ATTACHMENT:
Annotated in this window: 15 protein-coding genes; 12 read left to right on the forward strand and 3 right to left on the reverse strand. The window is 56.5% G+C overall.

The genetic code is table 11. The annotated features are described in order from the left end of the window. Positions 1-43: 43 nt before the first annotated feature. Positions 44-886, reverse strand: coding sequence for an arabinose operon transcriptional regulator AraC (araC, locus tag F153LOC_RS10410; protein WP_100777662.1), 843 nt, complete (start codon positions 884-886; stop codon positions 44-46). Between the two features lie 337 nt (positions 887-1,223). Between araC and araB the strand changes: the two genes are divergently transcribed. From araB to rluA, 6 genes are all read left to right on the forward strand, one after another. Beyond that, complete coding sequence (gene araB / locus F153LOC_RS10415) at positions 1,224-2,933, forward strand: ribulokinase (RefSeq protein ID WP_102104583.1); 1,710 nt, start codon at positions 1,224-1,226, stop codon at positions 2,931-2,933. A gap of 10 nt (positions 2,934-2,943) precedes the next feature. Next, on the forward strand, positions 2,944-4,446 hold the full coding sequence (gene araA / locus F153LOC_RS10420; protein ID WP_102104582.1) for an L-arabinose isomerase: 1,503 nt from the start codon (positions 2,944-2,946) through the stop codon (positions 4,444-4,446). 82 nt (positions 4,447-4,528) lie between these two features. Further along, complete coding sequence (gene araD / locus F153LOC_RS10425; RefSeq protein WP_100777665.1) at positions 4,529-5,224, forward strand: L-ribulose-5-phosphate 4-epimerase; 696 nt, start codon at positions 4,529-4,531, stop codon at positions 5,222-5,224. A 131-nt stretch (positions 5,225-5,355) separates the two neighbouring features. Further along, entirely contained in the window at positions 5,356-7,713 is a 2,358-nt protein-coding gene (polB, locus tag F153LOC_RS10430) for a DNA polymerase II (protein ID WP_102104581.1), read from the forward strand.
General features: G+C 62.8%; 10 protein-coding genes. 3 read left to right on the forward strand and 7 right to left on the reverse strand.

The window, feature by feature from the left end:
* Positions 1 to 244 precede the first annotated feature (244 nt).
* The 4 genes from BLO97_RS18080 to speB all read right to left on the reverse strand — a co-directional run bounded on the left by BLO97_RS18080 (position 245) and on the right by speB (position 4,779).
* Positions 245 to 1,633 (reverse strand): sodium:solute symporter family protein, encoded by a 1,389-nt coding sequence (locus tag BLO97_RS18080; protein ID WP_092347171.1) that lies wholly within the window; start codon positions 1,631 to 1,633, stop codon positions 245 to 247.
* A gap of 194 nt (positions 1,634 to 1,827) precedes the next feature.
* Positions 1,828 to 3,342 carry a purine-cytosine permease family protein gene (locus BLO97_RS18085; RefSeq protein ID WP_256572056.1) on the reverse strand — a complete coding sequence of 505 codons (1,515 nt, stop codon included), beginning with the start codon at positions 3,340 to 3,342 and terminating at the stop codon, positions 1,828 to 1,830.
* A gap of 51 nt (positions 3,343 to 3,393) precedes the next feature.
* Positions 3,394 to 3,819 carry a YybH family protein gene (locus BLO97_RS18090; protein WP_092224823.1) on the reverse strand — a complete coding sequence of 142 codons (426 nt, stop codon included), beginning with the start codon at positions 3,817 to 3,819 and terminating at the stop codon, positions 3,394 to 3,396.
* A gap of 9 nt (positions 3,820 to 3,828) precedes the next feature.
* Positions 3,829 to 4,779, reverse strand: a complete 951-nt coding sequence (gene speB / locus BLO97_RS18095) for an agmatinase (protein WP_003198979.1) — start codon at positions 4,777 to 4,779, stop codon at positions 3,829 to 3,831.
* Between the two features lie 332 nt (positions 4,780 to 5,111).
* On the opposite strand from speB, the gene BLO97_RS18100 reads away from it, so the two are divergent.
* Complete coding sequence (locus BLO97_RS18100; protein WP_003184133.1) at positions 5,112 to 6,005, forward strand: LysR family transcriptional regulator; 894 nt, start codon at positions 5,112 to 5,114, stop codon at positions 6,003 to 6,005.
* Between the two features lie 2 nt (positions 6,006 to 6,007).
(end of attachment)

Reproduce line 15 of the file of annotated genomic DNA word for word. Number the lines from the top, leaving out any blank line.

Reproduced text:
* On the opposite strand from speB, the gene BLO97_RS18100 reads away from it, so the two are divergent.